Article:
I don't know the answer to your question, but might be able to point you in a direction to go. A trans. temp. gauge is standard in a GM pickup with the Allison Trans. Go to a GM dealership and ask them. Bet a mechanic could show you.
I like them installed in the pan because this is the temp of the oil as it is pumped into the working parts of the trans. Some install in the cooler line. Most any major parts will have them and performance stores will also sell them with directions. Go with what GTS said and ck with chevy dealer.
Been second thinking myself and thinking now that it might be better to have the sender in the line out of the trans going to the cooler. That way you would know the temp of the oil after going through the guts of the trans. Hmm be great to have two gauges. One in the pan and the other in the out line. Bet it would show a slipping trans.
Having the gauge in the "to cooler" line will show the hottest point in the system. It's that temperature that is the best indicator of transmission fluid life. Many of the electronically controlled transmissions of today have a sump (in the pan) temperature sensor. That sensor is intended as an input to the control system, and as a diagnostic indicator of the temperature of the transmission itself. However, to monitor the temperature the fluid is really exposed to, the "to cooler" point is still the best.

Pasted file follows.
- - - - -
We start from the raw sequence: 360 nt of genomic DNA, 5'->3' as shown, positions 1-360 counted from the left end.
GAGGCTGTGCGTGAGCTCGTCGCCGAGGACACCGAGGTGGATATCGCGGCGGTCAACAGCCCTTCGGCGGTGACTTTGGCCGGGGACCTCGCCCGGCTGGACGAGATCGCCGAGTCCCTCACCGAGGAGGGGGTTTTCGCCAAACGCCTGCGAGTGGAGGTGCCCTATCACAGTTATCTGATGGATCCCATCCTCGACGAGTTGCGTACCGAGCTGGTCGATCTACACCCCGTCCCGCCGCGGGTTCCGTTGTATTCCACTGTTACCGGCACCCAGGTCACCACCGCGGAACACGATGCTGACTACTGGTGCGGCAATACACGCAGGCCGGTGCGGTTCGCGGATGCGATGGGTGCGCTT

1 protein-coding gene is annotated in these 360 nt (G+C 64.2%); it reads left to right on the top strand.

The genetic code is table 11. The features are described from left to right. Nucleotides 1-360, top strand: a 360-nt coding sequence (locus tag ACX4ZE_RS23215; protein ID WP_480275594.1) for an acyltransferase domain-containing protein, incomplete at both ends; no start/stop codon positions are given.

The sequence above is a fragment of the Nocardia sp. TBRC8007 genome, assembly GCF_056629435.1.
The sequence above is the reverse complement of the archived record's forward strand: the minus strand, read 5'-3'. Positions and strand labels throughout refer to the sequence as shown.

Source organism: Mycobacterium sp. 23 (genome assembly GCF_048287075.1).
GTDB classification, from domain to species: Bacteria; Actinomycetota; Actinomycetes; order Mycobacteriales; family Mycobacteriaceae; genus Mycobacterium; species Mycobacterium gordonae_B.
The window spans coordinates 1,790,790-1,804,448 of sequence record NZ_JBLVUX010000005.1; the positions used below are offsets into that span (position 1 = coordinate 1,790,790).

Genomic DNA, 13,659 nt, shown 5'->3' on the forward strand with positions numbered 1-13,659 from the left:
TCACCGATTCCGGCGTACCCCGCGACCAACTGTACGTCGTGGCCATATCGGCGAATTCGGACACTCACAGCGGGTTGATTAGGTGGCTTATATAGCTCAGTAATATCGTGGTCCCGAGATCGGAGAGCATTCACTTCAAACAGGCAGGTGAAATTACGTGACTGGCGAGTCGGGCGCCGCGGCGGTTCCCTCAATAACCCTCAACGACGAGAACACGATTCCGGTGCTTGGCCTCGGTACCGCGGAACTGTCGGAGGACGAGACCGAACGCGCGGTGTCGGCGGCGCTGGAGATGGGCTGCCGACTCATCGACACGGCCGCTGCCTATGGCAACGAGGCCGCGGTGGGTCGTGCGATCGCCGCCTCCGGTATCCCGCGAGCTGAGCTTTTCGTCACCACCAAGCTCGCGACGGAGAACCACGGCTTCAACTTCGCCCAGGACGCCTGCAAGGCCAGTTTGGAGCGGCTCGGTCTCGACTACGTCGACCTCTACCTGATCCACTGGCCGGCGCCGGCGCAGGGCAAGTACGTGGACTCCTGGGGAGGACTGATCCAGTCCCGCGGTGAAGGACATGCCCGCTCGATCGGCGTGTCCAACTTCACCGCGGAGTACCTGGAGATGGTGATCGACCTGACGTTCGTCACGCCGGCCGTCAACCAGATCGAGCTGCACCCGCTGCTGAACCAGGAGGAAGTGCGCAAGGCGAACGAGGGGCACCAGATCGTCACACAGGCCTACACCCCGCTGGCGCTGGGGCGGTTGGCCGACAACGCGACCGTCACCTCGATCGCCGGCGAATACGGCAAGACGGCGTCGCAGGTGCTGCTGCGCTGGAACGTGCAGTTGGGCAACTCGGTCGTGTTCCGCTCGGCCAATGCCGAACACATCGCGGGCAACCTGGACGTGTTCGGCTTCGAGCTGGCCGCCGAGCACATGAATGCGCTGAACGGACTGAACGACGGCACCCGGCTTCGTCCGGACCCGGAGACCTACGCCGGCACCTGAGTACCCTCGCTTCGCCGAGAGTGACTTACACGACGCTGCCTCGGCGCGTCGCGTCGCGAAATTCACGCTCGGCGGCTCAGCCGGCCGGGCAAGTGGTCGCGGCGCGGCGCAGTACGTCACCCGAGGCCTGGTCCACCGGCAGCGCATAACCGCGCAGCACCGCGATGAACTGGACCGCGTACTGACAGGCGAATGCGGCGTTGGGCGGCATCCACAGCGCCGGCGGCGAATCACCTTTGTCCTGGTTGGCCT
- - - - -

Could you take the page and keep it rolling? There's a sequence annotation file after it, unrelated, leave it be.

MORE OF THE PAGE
If at the "to cooler" port the fluid sees 300 deg F, but you're monitoring a sump temperature of 250 deg F, you'll never really know the fluid is breaking down.
You have my interest - I never knew the temp of the fluid increased with age. I just had the fluid changed in my coach, and the temp runs between 175-200 on the digital guage. What temp should I look for that would indicate a fluid change and/or problem?
I was not very clear. The temperature of the fluid does not increase with age. What I mean is the hotter the fluid runs, the shorter the fluid's life. Fluid run at 300 deg F will oxidize and break down way before fluid that runs at 200 deg F. Running 175 - 200 in the to cooler line is very good. Fluid change intervals should be as per the transmission manufacturer's recommendations.
300 deg F is a point at which Dexron fluid breaks down very quickly. It's a temperature it can only stand intermittently. On the Allison retarder models, they are allowed 330 deg F intermittently, but only because it's a retarder and they normally have a huge tube and shell water/oil cooler in the system to cool the oil back down very quickly.